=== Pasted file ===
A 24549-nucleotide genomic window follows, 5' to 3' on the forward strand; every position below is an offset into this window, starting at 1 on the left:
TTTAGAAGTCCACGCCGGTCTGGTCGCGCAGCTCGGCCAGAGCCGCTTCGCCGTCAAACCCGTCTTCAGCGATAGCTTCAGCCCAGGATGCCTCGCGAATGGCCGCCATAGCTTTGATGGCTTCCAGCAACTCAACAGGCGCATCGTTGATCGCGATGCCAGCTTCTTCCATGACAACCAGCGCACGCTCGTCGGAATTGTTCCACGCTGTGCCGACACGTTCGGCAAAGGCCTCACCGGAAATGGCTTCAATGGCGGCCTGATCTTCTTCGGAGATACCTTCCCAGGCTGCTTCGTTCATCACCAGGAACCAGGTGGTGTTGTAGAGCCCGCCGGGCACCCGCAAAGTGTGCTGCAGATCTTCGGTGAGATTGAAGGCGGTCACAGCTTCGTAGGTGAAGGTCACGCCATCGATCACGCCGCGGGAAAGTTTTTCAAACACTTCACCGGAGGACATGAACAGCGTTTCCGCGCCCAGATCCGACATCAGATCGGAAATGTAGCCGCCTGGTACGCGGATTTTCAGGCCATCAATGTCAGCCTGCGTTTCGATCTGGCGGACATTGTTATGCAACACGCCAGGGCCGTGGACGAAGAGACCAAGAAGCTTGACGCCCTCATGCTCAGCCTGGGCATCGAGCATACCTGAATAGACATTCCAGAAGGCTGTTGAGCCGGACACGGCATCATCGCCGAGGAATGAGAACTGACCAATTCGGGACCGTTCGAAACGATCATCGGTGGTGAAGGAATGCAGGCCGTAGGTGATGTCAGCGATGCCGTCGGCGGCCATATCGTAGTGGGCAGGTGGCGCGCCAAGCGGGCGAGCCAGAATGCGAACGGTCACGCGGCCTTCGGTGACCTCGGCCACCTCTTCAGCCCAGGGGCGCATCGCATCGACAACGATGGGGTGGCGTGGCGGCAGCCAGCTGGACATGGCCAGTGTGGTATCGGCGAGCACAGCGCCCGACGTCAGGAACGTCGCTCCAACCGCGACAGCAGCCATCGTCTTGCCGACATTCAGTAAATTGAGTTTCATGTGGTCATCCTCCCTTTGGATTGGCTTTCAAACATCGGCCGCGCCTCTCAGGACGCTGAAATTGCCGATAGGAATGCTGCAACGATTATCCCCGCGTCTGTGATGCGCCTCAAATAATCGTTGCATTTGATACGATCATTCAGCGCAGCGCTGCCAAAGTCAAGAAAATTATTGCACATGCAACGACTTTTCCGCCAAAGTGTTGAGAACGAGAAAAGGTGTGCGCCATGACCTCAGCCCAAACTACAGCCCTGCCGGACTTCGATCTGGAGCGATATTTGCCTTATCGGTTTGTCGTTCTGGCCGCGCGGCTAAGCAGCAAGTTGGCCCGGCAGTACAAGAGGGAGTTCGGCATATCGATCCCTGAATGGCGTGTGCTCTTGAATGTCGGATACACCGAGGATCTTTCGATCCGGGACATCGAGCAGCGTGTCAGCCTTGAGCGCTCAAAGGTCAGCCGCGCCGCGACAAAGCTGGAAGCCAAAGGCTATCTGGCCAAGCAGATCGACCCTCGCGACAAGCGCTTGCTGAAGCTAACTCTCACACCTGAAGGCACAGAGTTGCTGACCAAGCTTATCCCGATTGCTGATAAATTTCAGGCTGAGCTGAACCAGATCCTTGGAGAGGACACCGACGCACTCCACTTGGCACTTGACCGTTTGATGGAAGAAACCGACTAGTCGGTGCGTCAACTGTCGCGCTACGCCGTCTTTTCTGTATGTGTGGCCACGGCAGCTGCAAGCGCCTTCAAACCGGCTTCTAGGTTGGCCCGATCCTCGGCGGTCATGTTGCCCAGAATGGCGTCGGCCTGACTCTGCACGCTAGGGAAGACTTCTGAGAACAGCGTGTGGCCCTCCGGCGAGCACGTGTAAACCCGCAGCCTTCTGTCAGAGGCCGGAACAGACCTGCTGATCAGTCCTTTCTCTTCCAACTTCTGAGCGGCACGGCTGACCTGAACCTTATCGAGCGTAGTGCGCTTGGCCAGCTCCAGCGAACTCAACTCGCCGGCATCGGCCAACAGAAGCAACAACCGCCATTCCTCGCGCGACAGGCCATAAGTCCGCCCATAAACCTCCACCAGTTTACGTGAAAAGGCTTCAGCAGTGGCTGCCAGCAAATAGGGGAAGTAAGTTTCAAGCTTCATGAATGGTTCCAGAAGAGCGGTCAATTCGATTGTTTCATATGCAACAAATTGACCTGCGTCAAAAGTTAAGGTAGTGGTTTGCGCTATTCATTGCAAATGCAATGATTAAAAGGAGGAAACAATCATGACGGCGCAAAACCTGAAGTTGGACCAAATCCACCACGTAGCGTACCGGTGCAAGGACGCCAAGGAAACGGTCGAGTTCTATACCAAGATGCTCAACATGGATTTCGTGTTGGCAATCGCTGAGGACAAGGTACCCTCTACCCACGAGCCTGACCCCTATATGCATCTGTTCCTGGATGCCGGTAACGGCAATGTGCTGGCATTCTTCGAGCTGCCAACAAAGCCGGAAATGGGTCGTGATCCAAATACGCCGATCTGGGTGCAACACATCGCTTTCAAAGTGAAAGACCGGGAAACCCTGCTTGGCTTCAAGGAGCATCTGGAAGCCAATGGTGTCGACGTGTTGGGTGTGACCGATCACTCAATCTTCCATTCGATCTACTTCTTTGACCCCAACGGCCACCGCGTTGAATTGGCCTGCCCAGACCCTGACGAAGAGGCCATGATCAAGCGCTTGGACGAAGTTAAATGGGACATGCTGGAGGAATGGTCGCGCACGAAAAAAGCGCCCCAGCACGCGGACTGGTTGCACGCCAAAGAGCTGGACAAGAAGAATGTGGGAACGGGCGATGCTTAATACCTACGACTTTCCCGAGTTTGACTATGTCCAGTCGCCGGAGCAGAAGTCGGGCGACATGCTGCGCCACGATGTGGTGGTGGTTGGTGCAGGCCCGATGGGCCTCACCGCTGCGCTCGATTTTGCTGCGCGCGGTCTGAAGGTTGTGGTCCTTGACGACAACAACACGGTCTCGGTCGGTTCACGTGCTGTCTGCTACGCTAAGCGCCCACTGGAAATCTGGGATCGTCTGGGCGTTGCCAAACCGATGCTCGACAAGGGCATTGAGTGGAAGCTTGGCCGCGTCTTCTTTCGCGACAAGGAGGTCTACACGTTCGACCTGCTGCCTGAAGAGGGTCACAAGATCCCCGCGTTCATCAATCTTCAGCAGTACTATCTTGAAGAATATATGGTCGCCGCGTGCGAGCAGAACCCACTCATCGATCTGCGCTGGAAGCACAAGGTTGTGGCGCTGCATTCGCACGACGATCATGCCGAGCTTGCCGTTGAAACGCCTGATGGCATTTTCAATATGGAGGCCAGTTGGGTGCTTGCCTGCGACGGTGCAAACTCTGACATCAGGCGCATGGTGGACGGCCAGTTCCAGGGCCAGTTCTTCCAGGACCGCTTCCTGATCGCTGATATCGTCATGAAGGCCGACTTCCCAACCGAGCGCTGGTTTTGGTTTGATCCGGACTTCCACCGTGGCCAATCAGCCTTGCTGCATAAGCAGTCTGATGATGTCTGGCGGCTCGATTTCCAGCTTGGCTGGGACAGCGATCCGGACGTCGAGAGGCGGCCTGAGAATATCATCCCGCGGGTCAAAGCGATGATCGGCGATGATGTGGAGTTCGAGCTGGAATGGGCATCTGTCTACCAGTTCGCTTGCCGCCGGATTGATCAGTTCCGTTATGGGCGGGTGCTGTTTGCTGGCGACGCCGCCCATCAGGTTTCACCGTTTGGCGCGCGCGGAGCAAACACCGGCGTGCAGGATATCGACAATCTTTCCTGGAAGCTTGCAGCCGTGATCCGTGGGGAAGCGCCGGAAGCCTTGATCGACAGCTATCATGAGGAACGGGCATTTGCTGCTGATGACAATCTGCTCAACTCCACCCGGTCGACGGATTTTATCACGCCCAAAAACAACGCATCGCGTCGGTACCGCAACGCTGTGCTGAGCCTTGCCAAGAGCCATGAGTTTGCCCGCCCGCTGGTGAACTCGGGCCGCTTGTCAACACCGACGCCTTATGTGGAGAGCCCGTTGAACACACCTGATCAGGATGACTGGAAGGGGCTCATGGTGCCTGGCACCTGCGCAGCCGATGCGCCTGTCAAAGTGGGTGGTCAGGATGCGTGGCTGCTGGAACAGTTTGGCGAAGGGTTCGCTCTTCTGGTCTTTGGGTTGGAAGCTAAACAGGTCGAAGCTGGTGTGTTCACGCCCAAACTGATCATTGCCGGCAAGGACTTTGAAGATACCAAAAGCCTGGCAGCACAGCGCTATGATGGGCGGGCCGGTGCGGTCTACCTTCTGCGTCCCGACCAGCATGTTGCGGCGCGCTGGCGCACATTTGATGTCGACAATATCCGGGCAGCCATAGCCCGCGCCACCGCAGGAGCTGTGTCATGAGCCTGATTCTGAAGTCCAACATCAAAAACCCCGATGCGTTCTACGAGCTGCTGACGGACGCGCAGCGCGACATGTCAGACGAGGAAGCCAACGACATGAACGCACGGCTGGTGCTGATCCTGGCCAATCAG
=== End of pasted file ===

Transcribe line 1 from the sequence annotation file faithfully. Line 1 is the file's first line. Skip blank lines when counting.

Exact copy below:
A 24549-nucleotide genomic window follows, 5' to 3' on the forward strand; every position below is an offset into this window, starting at 1 on the left: